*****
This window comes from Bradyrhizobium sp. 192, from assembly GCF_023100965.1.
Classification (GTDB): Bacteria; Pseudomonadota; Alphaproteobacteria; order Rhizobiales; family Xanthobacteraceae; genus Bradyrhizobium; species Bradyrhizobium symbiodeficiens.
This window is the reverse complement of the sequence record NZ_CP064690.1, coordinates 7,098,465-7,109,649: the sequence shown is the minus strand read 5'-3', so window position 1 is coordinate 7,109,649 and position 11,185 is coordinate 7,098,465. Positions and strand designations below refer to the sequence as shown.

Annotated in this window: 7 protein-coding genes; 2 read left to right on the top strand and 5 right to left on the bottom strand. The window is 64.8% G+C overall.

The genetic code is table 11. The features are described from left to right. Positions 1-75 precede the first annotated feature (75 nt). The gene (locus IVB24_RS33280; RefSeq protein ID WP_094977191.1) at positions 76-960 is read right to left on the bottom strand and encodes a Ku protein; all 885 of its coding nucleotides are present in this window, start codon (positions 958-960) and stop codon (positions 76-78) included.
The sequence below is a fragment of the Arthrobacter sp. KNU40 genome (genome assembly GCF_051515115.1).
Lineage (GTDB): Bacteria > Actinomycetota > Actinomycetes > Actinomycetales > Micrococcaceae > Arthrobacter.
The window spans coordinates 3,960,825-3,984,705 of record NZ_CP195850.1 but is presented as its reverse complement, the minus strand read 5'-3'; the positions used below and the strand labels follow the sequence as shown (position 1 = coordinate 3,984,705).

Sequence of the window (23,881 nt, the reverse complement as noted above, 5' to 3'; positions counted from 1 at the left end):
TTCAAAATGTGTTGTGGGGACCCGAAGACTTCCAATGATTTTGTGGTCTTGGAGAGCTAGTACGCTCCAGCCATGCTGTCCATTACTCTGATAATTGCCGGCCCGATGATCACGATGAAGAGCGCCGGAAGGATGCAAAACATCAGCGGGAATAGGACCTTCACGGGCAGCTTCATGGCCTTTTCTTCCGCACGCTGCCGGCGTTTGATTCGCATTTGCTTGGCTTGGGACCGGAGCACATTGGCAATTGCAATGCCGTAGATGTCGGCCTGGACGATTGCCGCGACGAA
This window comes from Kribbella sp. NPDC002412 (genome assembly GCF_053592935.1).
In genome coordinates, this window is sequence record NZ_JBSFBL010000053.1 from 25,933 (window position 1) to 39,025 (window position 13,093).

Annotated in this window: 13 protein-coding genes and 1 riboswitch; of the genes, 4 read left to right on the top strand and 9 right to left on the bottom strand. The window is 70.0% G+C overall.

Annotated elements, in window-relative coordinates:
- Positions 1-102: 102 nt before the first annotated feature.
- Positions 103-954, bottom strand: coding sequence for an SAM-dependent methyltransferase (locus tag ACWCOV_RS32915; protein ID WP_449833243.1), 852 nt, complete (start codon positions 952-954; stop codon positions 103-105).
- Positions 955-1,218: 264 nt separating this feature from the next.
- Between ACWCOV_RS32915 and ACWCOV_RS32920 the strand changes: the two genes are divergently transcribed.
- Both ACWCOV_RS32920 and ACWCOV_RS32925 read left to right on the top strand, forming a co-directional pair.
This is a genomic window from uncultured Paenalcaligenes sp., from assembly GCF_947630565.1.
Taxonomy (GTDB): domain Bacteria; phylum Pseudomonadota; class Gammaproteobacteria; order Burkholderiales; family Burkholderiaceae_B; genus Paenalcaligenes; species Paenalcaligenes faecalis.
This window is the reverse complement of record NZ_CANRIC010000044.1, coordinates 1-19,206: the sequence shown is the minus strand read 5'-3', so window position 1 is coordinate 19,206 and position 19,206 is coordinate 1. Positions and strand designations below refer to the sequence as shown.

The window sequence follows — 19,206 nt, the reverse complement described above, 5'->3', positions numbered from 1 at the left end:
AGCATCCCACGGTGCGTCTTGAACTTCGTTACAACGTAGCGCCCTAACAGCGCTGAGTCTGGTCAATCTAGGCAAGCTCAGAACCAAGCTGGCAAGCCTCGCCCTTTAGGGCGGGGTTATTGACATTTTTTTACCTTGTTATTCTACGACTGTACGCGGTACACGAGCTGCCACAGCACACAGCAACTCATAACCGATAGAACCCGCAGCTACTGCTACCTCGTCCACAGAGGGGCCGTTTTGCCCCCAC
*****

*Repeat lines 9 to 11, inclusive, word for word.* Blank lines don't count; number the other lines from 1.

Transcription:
Sequence of the window (23,881 nt, the reverse complement as noted above, 5' to 3'; positions counted from 1 at the left end):
TTCAAAATGTGTTGTGGGGACCCGAAGACTTCCAATGATTTTGTGGTCTTGGAGAGCTAGTACGCTCCAGCCATGCTGTCCATTACTCTGATAATTGCCGGCCCGATGATCACGATGAAGAGCGCCGGAAGGATGCAAAACATCAGCGGGAATAGGACCTTCACGGGCAGCTTCATGGCCTTTTCTTCCGCACGCTGCCGGCGTTTGATTCGCATTTGCTTGGCTTGGGACCGGAGCACATTGGCAATTGCAATGCCGTAGATGTCGGCCTGGACGATTGCCGCGACGAA
This window comes from Kribbella sp. NPDC002412 (genome assembly GCF_053592935.1).